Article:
In Buffalo, New York, a fifth-grader at Lorraine Academy who was vice president of his class was removed from office for saying things that violated his school's anti-bullying policy.

So imagine his confusion when he later watched the news with his parents and saw presidential candidates engaging in bullying behavior far worse than his own.

In an age when schools are finally cracking down on bullies and calling foul on bullying behavior, it's disheartening to see that many high-profile adults undermining the anti-bullying message.

The Iowa State Department of Education defines bullying as "making threats, spreading rumors, attacking someone physically or verbally, and excluding someone from a group on purpose." That's a relatively standard definition and one used by many schools to teach students about appropriate behavior.

And kids are finally getting the message. When Donald Trump attempted to hold a campaign rally at a school in Sioux City, Iowa, the students protested, citing how many of the candidate's speeches and remarks go against the school's anti-bullying policy.

Trump has called Ted Cruz (and anyone else who disagrees with him,) a “loser” and a “liar.” He has made disparaging remarks about the physical appearance of Carly Fiona. He has called Megyn Kelly a "bimbo," and made humiliating insinuations about the personal lives of Arianna Huffington and Hillary Clinton (and probably countless other women.) He has also singled out Muslims and Mexicans for criticism.

The list of examples of Trump's bullying behavior could go on and on.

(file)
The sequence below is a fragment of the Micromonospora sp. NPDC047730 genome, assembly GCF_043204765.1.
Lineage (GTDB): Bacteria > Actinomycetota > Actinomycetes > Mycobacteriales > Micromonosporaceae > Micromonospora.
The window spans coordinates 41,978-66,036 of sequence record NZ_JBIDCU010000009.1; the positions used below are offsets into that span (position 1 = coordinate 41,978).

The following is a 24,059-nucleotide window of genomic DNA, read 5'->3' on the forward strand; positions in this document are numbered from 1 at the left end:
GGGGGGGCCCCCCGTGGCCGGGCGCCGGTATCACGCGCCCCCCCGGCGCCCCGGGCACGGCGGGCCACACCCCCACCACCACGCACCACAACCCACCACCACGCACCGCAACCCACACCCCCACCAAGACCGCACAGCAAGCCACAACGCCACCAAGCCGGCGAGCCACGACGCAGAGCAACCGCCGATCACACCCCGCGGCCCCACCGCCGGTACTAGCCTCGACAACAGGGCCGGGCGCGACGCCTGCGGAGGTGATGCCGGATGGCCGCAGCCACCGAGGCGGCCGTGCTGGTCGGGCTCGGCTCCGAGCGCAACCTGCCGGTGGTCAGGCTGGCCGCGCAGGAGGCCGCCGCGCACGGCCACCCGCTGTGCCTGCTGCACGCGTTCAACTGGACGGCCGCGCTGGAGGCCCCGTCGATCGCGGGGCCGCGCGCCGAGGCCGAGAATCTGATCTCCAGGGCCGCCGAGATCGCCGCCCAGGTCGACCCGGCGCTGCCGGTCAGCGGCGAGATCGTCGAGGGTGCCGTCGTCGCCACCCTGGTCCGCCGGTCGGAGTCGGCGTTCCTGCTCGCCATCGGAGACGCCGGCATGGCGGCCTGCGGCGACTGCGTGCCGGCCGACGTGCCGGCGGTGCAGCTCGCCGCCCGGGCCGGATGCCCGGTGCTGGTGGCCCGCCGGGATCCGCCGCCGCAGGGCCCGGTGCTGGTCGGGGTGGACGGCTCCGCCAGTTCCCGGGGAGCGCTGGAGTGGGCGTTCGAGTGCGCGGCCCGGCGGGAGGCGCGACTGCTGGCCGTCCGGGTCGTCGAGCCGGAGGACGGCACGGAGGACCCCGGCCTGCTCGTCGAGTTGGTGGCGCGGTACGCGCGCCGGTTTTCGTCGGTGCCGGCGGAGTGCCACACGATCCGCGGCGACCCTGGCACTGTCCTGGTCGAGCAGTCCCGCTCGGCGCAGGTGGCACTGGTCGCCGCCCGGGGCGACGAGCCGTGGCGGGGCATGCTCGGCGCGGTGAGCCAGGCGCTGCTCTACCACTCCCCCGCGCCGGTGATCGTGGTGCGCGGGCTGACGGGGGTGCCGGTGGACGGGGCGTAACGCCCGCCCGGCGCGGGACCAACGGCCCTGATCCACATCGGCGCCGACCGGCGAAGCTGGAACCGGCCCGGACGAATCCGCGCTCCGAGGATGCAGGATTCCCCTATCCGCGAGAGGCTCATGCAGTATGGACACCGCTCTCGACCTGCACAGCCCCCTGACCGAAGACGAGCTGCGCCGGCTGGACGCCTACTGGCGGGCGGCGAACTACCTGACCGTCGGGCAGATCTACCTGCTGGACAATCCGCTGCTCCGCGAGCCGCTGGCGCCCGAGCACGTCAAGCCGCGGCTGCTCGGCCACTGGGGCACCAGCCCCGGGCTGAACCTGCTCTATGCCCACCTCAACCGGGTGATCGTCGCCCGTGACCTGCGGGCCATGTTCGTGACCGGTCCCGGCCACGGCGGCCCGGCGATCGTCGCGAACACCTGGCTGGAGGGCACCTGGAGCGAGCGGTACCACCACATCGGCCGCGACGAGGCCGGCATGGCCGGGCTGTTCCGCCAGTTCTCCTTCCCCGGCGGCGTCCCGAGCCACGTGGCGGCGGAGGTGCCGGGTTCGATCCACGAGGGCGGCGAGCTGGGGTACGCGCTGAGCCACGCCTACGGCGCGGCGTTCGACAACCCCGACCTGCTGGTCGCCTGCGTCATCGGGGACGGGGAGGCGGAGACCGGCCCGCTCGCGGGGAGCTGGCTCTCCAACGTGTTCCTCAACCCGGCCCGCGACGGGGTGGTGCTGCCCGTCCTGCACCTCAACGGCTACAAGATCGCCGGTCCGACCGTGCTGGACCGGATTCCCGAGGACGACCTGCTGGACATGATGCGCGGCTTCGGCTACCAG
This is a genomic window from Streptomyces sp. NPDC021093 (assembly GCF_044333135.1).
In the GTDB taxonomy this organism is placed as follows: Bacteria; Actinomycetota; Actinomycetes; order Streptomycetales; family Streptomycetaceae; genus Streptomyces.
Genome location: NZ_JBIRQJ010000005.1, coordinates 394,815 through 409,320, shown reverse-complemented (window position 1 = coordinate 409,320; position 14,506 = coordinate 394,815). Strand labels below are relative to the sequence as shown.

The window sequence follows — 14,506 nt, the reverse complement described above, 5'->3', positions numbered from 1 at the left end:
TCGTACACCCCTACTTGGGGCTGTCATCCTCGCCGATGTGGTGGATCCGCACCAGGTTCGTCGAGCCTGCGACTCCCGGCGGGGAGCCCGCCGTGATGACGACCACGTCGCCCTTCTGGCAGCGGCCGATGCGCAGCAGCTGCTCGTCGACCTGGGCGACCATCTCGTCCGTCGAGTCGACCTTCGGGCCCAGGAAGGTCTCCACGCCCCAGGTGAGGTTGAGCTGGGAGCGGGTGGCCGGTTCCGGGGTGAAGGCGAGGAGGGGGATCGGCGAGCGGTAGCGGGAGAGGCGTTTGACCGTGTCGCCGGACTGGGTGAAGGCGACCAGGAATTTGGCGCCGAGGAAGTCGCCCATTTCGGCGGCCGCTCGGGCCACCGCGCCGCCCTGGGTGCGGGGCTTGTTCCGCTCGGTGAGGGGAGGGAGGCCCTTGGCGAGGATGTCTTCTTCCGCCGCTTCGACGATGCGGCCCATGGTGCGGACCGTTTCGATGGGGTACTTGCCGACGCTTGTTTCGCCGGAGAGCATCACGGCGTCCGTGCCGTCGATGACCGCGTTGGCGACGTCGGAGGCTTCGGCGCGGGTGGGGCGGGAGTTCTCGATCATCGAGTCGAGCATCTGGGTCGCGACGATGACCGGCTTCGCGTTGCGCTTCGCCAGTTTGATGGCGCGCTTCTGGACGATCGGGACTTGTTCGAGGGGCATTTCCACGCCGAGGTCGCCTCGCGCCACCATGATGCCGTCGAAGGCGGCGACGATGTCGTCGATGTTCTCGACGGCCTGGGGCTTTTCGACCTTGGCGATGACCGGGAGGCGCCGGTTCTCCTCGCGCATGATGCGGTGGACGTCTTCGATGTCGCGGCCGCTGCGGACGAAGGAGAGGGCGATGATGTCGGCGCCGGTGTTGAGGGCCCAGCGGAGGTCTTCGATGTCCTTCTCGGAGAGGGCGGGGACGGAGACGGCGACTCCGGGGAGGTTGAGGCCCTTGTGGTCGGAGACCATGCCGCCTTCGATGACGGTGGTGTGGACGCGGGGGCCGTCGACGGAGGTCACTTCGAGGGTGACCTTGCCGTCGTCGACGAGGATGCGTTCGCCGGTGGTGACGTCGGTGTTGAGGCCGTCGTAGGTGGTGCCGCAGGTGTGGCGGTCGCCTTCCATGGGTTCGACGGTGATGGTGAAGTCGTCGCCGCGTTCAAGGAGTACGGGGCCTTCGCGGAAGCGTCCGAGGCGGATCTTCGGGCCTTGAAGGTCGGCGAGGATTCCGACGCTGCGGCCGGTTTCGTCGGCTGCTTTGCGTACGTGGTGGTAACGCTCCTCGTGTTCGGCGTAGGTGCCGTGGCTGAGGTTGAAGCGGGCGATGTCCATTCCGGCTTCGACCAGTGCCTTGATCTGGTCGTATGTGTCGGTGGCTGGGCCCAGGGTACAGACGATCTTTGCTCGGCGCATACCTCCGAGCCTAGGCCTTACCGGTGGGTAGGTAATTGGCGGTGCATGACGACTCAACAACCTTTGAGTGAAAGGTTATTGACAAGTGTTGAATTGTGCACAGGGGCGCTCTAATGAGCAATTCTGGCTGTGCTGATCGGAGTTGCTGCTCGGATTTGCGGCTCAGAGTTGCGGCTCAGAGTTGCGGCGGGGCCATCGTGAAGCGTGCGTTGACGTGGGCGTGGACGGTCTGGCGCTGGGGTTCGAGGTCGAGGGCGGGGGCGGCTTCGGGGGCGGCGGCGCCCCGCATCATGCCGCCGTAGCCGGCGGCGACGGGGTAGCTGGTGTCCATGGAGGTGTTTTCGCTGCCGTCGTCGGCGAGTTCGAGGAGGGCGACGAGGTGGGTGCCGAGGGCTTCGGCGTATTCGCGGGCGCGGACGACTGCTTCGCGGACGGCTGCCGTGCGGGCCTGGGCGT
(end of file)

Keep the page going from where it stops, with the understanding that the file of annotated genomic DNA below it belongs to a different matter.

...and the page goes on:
Can you imagine the confusion of students — who are told again and again how such behavior will not be tolerated — to see Trump surging in the polls, in large part because of this very behavior?

Sadly, Trump isn't the only candidate who is resorting to name calling and bullying. Marco Rubio has called Trump a "con artist," and mocked what he referred to as the other candidate's “worst spray tan in America.”

And this year's campaign is not an isolated case of campaign bullying — although is the worst on that I can recall. In 1848, candidate Democrat Lewis Cass was labeled a "pot-bellied, mutton-headed cucumber," by the opposing Whig party. In 1828, candidate hopeful John Adams attacked opposing candidate Andrew Jackson's mother, calling her names that would be unfit to bring up here.

Our history is littered with examples of political bullying. Political candidates are constantly given a free pass to act in a way that we would never tolerate in our own children.

How can we expect our children to understand why bullying is wrong when the adults attempting to become America's next president use bullying tactics to advance in the polls?